On Wednesday, July 30th I wanted to go back to Schoharie County and complete the Long Path section from Doney Hollow to West Fulton. I had left off at Old Cemetery Road but starting there would mean driving on the state forest roads. The roads in the area seemed a little “primitive” so I planned to park in the hamlet of West Fulton and hike to where I had stopped and back. The weather forecast was so good but I had to be back for twilight track. I wanted to leave Livingston Manor early but somehow didn’t get started until about 8:30 AM. I got Sheila in the car and we headed up the Beaverkill Road to the Barakaboom Road. At the end of the road I turned right on BWS 10 and took it to Route 28 in Margaretville. We turned right and then left to follow Route 30 through Margaretville, Roxbury and Grand Gorge. After passing through North Blenheim, I kept a watch for West Fulton Road on the left. I turned left on West Fulton Road and drove about 3 miles to the four corners in West Fulton. Continue reading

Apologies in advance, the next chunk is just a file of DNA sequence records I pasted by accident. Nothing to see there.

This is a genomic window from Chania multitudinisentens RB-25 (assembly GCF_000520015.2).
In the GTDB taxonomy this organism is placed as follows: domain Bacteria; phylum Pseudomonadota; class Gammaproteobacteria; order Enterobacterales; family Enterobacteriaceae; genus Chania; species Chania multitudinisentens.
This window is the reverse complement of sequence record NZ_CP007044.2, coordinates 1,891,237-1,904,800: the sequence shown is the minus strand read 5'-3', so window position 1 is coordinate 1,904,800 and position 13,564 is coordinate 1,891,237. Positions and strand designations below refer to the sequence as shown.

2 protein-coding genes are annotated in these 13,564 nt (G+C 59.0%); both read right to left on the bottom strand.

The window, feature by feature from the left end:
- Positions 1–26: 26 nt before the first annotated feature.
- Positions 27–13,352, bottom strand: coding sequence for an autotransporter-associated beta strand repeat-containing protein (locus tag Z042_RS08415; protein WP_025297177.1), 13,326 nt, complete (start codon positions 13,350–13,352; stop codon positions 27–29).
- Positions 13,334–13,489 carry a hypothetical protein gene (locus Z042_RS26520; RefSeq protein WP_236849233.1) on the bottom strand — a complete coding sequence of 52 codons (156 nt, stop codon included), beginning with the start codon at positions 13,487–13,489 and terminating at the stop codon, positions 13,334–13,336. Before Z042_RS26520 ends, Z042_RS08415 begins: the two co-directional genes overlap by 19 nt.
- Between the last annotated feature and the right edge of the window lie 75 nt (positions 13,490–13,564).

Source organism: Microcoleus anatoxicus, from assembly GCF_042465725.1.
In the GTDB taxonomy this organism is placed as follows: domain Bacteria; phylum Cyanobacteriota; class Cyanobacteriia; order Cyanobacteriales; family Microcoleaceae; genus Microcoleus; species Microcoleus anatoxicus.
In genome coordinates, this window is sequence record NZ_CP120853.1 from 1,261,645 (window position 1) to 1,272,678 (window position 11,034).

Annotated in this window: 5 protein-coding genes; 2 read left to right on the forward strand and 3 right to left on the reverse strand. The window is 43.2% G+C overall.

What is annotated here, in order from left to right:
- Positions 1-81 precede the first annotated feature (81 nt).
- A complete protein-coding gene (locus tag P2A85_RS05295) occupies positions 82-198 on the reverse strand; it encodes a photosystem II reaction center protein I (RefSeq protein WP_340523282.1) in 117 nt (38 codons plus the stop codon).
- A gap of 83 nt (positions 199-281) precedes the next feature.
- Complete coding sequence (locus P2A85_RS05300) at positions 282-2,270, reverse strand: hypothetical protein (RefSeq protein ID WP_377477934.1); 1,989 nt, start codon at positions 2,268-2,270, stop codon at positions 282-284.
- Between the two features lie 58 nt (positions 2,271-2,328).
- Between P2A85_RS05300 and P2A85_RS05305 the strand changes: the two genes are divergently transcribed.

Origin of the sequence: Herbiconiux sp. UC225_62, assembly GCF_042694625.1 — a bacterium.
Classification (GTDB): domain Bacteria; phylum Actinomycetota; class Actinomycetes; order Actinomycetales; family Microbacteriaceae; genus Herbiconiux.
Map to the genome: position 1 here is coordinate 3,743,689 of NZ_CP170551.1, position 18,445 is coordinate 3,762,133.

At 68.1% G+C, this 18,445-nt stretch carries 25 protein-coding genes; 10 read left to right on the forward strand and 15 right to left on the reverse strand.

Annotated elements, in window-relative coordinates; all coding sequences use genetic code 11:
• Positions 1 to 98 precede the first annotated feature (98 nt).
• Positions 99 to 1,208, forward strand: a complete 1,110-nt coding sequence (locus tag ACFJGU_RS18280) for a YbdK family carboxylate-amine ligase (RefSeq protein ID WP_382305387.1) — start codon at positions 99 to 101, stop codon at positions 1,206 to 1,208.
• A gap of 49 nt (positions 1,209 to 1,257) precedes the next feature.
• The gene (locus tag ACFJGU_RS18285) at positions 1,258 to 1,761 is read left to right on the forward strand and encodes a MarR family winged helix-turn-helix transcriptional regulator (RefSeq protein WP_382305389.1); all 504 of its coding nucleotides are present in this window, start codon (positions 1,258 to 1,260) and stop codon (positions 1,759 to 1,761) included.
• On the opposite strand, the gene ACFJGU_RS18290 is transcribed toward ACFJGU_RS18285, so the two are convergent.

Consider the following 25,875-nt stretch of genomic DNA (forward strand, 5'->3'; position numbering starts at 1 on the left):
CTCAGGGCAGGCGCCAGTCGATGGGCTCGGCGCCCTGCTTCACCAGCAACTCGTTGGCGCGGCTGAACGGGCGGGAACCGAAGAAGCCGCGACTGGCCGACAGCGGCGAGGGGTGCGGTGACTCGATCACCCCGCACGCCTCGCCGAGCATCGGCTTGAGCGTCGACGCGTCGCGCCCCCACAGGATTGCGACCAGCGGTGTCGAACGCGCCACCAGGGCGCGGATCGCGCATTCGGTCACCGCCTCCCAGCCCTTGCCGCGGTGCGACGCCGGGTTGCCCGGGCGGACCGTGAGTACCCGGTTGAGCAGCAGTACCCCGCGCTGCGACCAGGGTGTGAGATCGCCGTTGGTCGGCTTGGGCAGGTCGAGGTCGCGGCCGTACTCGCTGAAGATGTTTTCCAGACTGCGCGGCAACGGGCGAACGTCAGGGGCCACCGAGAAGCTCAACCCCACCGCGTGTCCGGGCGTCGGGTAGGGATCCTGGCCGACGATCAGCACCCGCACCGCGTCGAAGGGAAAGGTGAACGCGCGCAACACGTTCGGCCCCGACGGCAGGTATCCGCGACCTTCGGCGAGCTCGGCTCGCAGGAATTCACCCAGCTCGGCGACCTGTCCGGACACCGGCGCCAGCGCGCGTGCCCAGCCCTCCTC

On Tuesday, July 29th I wanted to go back to Schoharie County and start a new section of trail from Doney Hollow to West Fulton. I planned to break then hike into two sections with the middle point being the place where the trail meets Old Cemetery Road. The weather forecast was good but there was a chance of an afternoon shower. I wanted to leave Livingston Manor early but had to meet with a contractor at our church at 8:30 AM. The contractor arrived early and the meeting was short so I was able to leave just after 8:30 AM. I got Sheila in the car and we headed up the Beaverkill Road to the Barakaboom Road. At the end of the road I turned right on BWS 10 and took it to Route 28 in Margaretville. We turned right and then left to follow Route 30 through Margaretville, Roxbury and Grand Gorge. Just after coming to North Blenheim, I turned left on West Kill Road and drove a little over two miles where there was a small pulloff on the left side of the road. We got ourselves ready and started our hike at 10:05 AM by walking along the road and over a bridge to the point where the trail cut right into the woods. Continue reading